Dogs are easy to please. They give out affection as naturally as they receive pets, treats, and almost any kind of attention. When we got Jambo, our first dog, in 1993, Gary looked at the five month old puppy one morning as the dog put paws on his knee and looked up with the imploring eyes of a small child who has lost the top of her first ever ice cream cone on a hot August day. Or Oliver Twist begging in the movie, ”Please, sir, may I have some more?” Gary stared into those eyes of trust and hope and said, “Why are you so needy!?”
Cats tend to be much cooler creatures. They meow for food and occasionally allow us to pet them, but they rarely let us know what goes on in their cat brains. They seem to have knowledge mere mortals do not possess.
During my early walks I love seeing cats perched in kitchen, bedroom, and living room windows, looking out with the wisdom of Buddha or the bored disinterest of Marlena Deitrich.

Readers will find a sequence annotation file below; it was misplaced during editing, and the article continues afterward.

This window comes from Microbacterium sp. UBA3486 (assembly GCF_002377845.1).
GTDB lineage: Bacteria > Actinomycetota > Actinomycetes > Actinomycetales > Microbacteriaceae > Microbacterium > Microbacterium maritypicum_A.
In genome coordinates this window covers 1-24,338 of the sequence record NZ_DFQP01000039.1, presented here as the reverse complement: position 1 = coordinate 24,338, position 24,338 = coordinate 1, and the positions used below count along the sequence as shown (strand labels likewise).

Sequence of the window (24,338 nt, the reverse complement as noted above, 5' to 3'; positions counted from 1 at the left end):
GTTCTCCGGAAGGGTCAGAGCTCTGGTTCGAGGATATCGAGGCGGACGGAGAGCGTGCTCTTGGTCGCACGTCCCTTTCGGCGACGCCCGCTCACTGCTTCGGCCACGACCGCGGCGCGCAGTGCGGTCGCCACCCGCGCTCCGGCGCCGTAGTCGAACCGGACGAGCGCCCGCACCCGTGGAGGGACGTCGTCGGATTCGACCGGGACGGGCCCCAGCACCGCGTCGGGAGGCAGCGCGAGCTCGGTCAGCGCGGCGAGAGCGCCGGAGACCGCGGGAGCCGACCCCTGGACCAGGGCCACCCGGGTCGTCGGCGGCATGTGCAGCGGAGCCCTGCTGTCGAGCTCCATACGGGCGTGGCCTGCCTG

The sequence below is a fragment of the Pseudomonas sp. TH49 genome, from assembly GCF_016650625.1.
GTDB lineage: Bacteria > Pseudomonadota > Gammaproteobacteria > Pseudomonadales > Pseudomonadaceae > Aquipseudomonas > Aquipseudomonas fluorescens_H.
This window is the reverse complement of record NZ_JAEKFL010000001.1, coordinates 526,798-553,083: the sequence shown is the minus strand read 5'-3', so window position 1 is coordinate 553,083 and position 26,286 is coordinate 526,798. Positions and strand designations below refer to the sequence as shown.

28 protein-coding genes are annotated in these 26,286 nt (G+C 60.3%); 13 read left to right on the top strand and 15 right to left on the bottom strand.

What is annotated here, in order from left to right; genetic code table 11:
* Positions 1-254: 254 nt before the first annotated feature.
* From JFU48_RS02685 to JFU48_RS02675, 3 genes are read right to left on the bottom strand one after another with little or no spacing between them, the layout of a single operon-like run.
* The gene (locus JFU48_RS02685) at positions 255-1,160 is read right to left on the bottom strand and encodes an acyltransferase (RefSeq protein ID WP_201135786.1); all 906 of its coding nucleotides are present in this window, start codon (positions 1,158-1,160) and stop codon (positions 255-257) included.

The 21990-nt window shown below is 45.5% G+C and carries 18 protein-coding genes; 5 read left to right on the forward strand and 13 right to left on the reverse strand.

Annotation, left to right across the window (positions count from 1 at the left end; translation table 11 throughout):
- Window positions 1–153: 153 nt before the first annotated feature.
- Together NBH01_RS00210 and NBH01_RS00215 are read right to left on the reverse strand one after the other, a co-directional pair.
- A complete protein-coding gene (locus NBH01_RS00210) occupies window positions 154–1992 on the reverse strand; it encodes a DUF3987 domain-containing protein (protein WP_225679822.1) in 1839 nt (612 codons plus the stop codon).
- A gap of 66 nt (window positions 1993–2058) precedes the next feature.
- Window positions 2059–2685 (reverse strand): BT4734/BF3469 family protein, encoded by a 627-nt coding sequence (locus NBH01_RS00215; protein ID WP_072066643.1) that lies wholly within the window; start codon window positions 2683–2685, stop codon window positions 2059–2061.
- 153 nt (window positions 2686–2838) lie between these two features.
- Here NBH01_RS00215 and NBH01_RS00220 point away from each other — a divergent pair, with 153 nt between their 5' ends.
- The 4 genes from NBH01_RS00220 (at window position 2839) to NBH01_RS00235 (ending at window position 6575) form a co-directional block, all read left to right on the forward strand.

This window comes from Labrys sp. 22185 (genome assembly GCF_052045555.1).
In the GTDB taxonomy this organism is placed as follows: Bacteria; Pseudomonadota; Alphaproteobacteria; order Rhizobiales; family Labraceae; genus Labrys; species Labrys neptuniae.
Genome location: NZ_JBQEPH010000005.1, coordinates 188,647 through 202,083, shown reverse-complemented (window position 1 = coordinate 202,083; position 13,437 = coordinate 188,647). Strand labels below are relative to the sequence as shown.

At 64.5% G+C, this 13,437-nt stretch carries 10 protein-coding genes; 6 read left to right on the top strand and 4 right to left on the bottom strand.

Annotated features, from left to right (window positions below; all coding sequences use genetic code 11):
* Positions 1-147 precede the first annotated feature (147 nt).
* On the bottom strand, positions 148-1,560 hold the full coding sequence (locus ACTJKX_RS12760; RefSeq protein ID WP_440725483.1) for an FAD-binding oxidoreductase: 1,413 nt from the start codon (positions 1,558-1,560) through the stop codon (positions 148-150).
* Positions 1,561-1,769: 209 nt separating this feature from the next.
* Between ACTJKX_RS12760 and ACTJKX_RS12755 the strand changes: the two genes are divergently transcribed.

From their thrones behind clear glass they stare at me without a smidgen of concern. As if all they survey is theirs and they have no reason to worry about anything. Do cats have everything all figured out?
During these uncertain days of the pandemic, I wish I could think like the window cats.
I would watch the bad weather and the worried humans pass by. I would observe without judgement or fear. I might have a sweet pea amount of curiosity about something, but it’s not enough to make me uncomfortable where I sit and survey all that is not me. For my minutes at the window, I am satisfied to meet others’ gazes and I might turn my head at the sudden movement of a squirrel or close my eyes when the sun shines on me just right, yet I am comfortable for the moment, and the window ledge or armchair or doorway is where I need to be for now. All is well.
Oh, to be a window cat!